Tuesday, February 4, 2014

Black History Month 2014: American Slavery - The Early Days

Illustration of plantation slavery
in the Canary Islands
We've looked at the slave ships that brought Africans to the New World, but what were they brought here for? In order to begin to answer this question, I put on my "I Can Learn Anything with Google" hat and look briefly at what necessitated American slavery. The focus here is slavery in the U.S. and the colonies that would be come the U.S., where an estimated 253,000 slaves were shipped.  Seeing as how American slavery (1619 - 1865) existed for longer than our nation has actually been a nation (246 years vs. 238 years), I'm going to do this in parts.  Let's skip back to the early 1600s to examine Slavery - The Early Days.  Spoiler Alert: native Americans get hit first, and the life of an African was very, very cheap.  

Note: My apologies to anyone that I may offend with my smart assery and occasional silliness.  This whole topic is a pot full of painful stuff and humor is how I cope. If you're still reading, bear with me.

The first permanent colony of what would become the United States was Jamestown, VA (British-owned), whose chief export was tobacco.  The great climate and demand for growing tobacco necessitated cheap labor, and options were limited: indentured British servants, native American slaves, and African slaves.

Indentured servants were introduced by the Virginia Company to colonial America in 1619.  They were a combination of willing migrants, the religiously persecuted, criminals, and other undesirables.  In exchange for food, clothing, lodging, and a trip to the colonies, they worked for a fixed term (4-10 years) for no wages.  At the end, they'd be free to look for new jobs and a life in the colonies. They would also receive "freedom dues", with some contracts including at least 25 acres of land, a year's worth of corn, arms ('Murica), a cow, and new clothes (source). There were even some blacks treated as indentured servants and given the same opportunities for freedom dues as whites.  This, however, didn't work out in the long term (clearly). Why pay all that money for someone only to lose them in the end? Cut costs! Get workers that have no opportunity for freedom. You pay for them once, and never again.  Get slaves.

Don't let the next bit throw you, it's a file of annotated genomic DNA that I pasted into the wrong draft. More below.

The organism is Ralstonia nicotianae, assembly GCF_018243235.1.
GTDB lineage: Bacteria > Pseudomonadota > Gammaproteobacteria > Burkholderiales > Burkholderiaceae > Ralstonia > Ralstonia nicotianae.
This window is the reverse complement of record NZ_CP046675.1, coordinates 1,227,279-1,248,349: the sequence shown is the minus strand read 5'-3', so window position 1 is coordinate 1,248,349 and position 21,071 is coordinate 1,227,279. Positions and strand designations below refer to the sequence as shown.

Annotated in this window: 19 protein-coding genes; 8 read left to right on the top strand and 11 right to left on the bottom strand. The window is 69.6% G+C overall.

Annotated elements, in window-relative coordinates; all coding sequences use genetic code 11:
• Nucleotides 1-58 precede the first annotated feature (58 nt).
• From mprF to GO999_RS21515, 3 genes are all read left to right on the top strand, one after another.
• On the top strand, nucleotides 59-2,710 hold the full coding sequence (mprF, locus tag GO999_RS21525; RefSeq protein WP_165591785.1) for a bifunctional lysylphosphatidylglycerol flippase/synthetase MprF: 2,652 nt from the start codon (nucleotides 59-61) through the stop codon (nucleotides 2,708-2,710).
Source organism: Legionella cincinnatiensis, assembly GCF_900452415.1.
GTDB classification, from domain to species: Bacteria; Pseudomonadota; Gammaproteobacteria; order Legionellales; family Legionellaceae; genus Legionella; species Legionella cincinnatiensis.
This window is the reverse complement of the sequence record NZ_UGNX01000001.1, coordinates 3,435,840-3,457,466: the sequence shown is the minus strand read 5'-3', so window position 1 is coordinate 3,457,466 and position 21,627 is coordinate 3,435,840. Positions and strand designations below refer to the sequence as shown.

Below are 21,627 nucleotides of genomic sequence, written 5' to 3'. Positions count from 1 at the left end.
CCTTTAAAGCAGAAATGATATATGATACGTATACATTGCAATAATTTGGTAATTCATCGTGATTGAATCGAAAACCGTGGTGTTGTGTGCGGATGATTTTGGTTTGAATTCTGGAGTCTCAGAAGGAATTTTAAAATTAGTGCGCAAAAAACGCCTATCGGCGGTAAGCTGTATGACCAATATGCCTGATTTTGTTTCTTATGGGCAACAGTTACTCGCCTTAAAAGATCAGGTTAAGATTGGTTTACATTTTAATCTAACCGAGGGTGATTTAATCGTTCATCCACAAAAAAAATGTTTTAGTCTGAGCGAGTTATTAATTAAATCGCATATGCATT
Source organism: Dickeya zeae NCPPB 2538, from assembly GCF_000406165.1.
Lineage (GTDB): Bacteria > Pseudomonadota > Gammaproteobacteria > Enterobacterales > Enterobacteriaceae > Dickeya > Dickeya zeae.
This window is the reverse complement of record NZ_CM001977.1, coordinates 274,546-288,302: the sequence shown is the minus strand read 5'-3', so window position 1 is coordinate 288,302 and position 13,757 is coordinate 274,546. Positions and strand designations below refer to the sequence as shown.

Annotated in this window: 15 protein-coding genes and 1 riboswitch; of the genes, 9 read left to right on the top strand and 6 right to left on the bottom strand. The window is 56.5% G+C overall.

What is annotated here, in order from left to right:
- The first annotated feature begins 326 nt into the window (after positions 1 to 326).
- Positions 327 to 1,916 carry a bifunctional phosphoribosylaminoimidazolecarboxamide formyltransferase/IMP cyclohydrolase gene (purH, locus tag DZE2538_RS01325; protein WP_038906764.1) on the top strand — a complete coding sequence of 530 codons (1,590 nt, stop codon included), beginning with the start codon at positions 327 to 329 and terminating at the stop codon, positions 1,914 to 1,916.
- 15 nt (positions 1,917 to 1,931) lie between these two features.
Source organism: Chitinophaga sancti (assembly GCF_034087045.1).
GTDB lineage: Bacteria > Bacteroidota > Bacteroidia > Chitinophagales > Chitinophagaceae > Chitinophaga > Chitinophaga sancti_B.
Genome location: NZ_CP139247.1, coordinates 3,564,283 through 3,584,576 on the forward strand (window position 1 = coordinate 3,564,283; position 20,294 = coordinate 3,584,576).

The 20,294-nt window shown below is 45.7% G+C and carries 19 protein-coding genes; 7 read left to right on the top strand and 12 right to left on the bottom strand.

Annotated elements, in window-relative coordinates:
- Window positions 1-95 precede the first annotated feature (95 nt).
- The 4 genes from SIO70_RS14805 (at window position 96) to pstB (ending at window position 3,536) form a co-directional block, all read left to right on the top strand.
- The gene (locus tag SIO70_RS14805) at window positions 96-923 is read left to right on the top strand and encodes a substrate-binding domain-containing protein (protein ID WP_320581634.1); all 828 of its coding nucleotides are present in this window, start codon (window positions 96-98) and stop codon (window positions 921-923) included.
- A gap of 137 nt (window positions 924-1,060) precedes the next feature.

Native Americans enslaved by Spaniards, 1596
Different versions of slavery were present in the Americas before Europeans took it over (hell, it was present in Africa before Europe caught on, but we're focusing on the U.S. of A).  Natives would enslave captives of war who they would use for small scale labor and ritual sacrifice.  The rights and privileges of these slaves varied widely between tribes.  Some were even able to marry widows. This all changed when the British began to colonize.  Being high on product and short on labor, British colonies were more than willing to buy the slaves from the local tribes.  Then they began instigate conflicts between tribes for more war slaves, and eventually stole from the tribes directly.  As an example, it's estimated that between 30,000 to 50,000 natives were shipped out of Charleston, SC alone to the Caribbean between 1670 and 1715. I'd provide more numbers in this bit, but the records are spotty at best.

The enslavement of natives didn't work out so well for the fledgeling colonies.  Don't get me wrong here, it still happened.  Huge swaths of native American communities were devastated by the capture and sale of their people throughout the history of American slavery.  Many were traded to work in West Indian sugarcane plantations when the sugar market boomed.  However, the enslavement of natives proved costly in money and lives. Although several tribes were complicit in the enslavement of rival tribes, toward the mid 1700's they began to band together to resist their enslavement.  Also, as time went on from the 1600s to the 1700s, African slaves became more readily available.

A sample slave auction; Richmond, VA